Far-right fanatic and convicted criminal Tommy Robinson was warmly embraced at a Zionist rally on Sunday. Draped in an Israeli flag, the extremist Robinson was cheered as he attended the rally outside the Israeli embassy.
Approximately 1500 supporters were present at the pro-Israel rally, singing songs in Hebrew, waving the Israeli flag, and holding placards in support of the state of Israel.
Flanked by security detail, Tommy Robinson, notorious for his anti-Muslim views, was seen holding a placard reading “Free Gaza from Hamas”. The placard was marked with the logo of the Zionist Federation, which organised Sunday’s rally. Robinson walked among the cheering crowd, with his attendance further shining a light on the murky connections being forged between the far right and the Zionist lobby.
This man was cheered on by so many of the crowd.
And even Tommy Robinson – watch how he is hugged by one of the crowd..
This was a protest of only c.1500 people…
Yet this was what we saw. pic.twitter.com/pROHJypRMH
— Miqdaad Versi (@miqdaad) May 23, 2021
In a video from 2019, Tommy Robinson is seen saying: “Palestine? F*ck Palestine! Why would you support Palestine?” adding, “If there was a war tomorrow, which probably there would be, I would be there in the front line fighting for Israel.”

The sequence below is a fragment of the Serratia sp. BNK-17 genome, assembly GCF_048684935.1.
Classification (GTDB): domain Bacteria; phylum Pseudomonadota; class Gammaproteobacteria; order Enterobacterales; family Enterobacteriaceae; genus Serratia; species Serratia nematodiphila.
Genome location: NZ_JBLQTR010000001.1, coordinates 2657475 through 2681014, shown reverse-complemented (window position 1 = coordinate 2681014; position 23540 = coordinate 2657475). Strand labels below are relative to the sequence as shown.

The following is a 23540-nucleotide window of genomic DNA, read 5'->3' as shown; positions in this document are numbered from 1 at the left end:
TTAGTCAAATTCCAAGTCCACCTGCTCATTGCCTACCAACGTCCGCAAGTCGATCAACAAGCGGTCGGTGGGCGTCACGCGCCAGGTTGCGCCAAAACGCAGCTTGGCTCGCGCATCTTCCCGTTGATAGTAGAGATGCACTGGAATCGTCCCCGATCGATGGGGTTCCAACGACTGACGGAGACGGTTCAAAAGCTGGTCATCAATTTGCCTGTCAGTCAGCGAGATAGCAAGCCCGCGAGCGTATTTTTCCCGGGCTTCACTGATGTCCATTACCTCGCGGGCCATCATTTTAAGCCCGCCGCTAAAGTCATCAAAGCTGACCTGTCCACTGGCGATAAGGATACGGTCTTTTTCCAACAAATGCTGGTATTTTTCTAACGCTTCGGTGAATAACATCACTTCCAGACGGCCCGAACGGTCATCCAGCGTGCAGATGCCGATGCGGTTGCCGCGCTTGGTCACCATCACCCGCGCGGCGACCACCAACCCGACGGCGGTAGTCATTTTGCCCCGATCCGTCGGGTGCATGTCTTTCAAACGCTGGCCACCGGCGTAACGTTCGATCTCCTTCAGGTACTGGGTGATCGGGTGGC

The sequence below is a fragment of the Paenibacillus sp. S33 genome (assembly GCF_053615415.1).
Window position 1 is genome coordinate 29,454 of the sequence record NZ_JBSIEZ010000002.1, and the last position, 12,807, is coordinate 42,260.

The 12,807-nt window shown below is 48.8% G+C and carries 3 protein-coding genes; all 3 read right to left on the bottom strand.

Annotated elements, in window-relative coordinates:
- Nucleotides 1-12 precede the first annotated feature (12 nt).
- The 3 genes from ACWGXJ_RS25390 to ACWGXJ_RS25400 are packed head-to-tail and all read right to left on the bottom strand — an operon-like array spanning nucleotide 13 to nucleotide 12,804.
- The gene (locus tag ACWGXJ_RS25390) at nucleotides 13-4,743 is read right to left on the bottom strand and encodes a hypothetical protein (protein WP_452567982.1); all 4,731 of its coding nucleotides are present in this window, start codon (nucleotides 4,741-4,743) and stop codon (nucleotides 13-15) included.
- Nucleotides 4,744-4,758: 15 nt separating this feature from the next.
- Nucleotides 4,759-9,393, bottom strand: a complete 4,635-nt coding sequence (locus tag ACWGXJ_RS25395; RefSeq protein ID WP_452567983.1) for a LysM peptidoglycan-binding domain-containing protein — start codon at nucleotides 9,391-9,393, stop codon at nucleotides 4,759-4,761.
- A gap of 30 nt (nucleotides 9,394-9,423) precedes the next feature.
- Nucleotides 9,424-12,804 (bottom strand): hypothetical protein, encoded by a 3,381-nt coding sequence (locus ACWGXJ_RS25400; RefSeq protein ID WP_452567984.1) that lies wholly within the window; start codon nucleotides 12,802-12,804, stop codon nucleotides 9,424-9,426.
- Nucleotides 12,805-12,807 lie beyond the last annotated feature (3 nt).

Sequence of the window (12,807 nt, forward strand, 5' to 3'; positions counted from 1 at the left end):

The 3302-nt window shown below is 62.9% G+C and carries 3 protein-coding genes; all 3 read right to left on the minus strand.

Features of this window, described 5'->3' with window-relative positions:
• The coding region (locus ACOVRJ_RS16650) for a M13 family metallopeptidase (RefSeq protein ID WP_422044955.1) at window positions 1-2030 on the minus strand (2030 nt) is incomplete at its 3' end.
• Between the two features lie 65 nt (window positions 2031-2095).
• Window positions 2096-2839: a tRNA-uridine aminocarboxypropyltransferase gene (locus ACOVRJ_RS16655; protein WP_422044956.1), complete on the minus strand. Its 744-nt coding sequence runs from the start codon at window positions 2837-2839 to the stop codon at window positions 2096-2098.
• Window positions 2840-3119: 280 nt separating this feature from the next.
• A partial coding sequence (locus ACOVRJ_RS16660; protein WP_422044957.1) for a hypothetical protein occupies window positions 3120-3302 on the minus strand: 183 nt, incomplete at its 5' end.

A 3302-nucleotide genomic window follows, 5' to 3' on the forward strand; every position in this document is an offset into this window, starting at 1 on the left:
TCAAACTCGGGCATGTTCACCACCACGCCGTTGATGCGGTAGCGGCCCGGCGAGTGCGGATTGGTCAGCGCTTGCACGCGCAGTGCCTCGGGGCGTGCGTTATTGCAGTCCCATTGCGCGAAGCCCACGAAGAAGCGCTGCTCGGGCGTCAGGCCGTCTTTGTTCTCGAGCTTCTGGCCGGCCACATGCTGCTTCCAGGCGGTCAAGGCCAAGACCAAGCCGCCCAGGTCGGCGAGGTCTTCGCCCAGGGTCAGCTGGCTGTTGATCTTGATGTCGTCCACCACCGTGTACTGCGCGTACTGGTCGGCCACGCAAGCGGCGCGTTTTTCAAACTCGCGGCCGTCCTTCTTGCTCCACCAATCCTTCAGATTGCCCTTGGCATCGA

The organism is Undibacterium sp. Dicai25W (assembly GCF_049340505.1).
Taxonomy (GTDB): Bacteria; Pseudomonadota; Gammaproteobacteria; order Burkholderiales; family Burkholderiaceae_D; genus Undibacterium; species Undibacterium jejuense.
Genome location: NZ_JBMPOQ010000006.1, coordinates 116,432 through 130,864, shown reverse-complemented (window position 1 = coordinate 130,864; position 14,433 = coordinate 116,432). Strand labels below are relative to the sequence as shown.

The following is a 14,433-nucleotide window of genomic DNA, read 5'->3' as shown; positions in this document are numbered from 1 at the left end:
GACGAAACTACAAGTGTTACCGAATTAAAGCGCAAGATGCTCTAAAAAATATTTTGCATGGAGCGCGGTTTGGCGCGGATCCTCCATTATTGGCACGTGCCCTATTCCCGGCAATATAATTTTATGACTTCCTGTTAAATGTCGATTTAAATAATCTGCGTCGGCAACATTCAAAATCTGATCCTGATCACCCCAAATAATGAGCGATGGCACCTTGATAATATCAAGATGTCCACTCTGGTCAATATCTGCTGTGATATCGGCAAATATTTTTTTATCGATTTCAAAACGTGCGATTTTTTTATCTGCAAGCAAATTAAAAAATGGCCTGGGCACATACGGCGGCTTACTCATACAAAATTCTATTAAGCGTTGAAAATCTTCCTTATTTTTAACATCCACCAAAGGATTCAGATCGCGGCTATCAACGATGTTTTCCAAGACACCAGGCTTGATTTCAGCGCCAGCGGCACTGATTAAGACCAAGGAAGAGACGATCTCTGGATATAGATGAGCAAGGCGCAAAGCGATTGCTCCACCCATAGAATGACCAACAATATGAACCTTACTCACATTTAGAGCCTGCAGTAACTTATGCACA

At another event highlighting the concerning and puzzling alliance between the alt-right and Zionism, a former Israeli soldier who was a member of Robinson’s campaign team addressed protestors by saying: “No matter what the left call us, I am the world’s proudest Jewish Nazi.”
Other attendees at the rally included Israel ambassador Tzipi Hotovely, who has toured British media in an attempt to justify the killing of Palestinian children. Hotovely has previously courted controversy by calling the Nakba—in which 700,000 Palestinians were expelled from their homes in order to form the state of Israel in 1948—as a “very popular lie.” Hotovely was sharply criticised, including by Jewish organisations, for her endorsement of ethnic cleansing. Na’amond, a pro-Palestinian Jewish organisation, tweeted:
“We cannot allow Hotovely’s views to be normalised in our community with invites to celebratory events.”
“She is a racist who supports a single state where Palestinians don’t have equal rights.”
Hotovely was appointed Israel’s ambassador to the UK despite her opposition to interfaith marriage in Israel, and is a staunch opponent of a Palestinian state. When her appointment was announced, sections of the Jewish community voiced their disapproval by calling on the UK Foreign Office to reject Hotovely’s nomination:
“As British Jews we are clear: Tzipi Hotovely’s values and politics have no place in the UK.”
Zionist Federation’s chairman Paul Charney, as well as President of the Board of Deputies, Marie van der Zyl, also spoke at the rally.
Signalling a potential turn in the tide of public opinion, an estimated 200,000 people attended a Palestine-solidarity march over the weekend calling on international governments to end Israeli apartheid and ensure that basic human rights are offered to the occupied and discriminated people of Palestine.
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